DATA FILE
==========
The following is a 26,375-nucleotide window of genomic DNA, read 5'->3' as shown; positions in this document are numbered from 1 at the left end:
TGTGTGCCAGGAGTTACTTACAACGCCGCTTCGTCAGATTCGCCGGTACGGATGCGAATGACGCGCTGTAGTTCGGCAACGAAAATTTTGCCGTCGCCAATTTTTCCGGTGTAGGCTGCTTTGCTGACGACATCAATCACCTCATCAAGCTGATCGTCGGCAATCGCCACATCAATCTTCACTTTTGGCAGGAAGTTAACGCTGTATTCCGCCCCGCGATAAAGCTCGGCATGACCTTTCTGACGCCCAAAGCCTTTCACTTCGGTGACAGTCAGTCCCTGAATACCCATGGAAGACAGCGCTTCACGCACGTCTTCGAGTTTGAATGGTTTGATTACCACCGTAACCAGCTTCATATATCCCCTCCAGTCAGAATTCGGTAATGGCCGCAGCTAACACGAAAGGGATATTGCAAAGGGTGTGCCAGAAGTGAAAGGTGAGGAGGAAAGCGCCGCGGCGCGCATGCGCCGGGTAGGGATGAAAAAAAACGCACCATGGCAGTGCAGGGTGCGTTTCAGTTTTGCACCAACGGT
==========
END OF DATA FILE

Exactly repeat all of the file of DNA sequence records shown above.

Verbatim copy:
The following is a 26,375-nucleotide window of genomic DNA, read 5'->3' as shown; positions in this document are numbered from 1 at the left end:
TGTGTGCCAGGAGTTACTTACAACGCCGCTTCGTCAGATTCGCCGGTACGGATGCGAATGACGCGCTGTAGTTCGGCAACGAAAATTTTGCCGTCGCCAATTTTTCCGGTGTAGGCTGCTTTGCTGACGACATCAATCACCTCATCAAGCTGATCGTCGGCAATCGCCACATCAATCTTCACTTTTGGCAGGAAGTTAACGCTGTATTCCGCCCCGCGATAAAGCTCGGCATGACCTTTCTGACGCCCAAAGCCTTTCACTTCGGTGACAGTCAGTCCCTGAATACCCATGGAAGACAGCGCTTCACGCACGTCTTCGAGTTTGAATGGTTTGATTACCACCGTAACCAGCTTCATATATCCCCTCCAGTCAGAATTCGGTAATGGCCGCAGCTAACACGAAAGGGATATTGCAAAGGGTGTGCCAGAAGTGAAAGGTGAGGAGGAAAGCGCCGCGGCGCGCATGCGCCGGGTAGGGATGAAAAAAAACGCACCATGGCAGTGCAGGGTGCGTTTCAGTTTTGCACCAACGGT